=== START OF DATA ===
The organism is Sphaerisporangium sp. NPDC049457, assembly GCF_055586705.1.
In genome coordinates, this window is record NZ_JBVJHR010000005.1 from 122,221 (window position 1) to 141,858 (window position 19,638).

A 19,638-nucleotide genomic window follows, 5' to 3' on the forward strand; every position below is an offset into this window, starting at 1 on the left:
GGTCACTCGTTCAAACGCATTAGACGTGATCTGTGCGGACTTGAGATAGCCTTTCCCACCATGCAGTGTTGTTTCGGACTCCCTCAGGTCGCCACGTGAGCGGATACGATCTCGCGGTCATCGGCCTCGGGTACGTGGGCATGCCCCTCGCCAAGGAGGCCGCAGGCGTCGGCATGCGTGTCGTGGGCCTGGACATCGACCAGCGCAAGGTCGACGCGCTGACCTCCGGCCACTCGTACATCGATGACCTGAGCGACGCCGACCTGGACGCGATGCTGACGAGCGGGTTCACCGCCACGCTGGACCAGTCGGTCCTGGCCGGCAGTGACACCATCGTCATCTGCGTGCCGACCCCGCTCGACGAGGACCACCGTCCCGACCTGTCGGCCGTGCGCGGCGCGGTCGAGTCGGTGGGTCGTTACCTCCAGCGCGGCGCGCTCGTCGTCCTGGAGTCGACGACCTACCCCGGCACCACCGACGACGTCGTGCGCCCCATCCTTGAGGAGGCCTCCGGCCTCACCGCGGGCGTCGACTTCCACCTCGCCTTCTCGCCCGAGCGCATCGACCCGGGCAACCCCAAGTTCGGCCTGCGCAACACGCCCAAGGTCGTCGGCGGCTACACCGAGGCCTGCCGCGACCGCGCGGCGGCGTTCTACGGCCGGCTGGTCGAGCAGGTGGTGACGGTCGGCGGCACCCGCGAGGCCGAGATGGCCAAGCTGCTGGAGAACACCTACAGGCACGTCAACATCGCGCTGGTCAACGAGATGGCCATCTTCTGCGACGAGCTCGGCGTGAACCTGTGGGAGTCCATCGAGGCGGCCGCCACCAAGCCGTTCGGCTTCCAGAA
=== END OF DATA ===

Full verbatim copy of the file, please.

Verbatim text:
The organism is Sphaerisporangium sp. NPDC049457, assembly GCF_055586705.1.
In genome coordinates, this window is record NZ_JBVJHR010000005.1 from 122,221 (window position 1) to 141,858 (window position 19,638).

A 19,638-nucleotide genomic window follows, 5' to 3' on the forward strand; every position below is an offset into this window, starting at 1 on the left:
GGTCACTCGTTCAAACGCATTAGACGTGATCTGTGCGGACTTGAGATAGCCTTTCCCACCATGCAGTGTTGTTTCGGACTCCCTCAGGTCGCCACGTGAGCGGATACGATCTCGCGGTCATCGGCCTCGGGTACGTGGGCATGCCCCTCGCCAAGGAGGCCGCAGGCGTCGGCATGCGTGTCGTGGGCCTGGACATCGACCAGCGCAAGGTCGACGCGCTGACCTCCGGCCACTCGTACATCGATGACCTGAGCGACGCCGACCTGGACGCGATGCTGACGAGCGGGTTCACCGCCACGCTGGACCAGTCGGTCCTGGCCGGCAGTGACACCATCGTCATCTGCGTGCCGACCCCGCTCGACGAGGACCACCGTCCCGACCTGTCGGCCGTGCGCGGCGCGGTCGAGTCGGTGGGTCGTTACCTCCAGCGCGGCGCGCTCGTCGTCCTGGAGTCGACGACCTACCCCGGCACCACCGACGACGTCGTGCGCCCCATCCTTGAGGAGGCCTCCGGCCTCACCGCGGGCGTCGACTTCCACCTCGCCTTCTCGCCCGAGCGCATCGACCCGGGCAACCCCAAGTTCGGCCTGCGCAACACGCCCAAGGTCGTCGGCGGCTACACCGAGGCCTGCCGCGACCGCGCGGCGGCGTTCTACGGCCGGCTGGTCGAGCAGGTGGTGACGGTCGGCGGCACCCGCGAGGCCGAGATGGCCAAGCTGCTGGAGAACACCTACAGGCACGTCAACATCGCGCTGGTCAACGAGATGGCCATCTTCTGCGACGAGCTCGGCGTGAACCTGTGGGAGTCCATCGAGGCGGCCGCCACCAAGCCGTTCGGCTTCCAGAA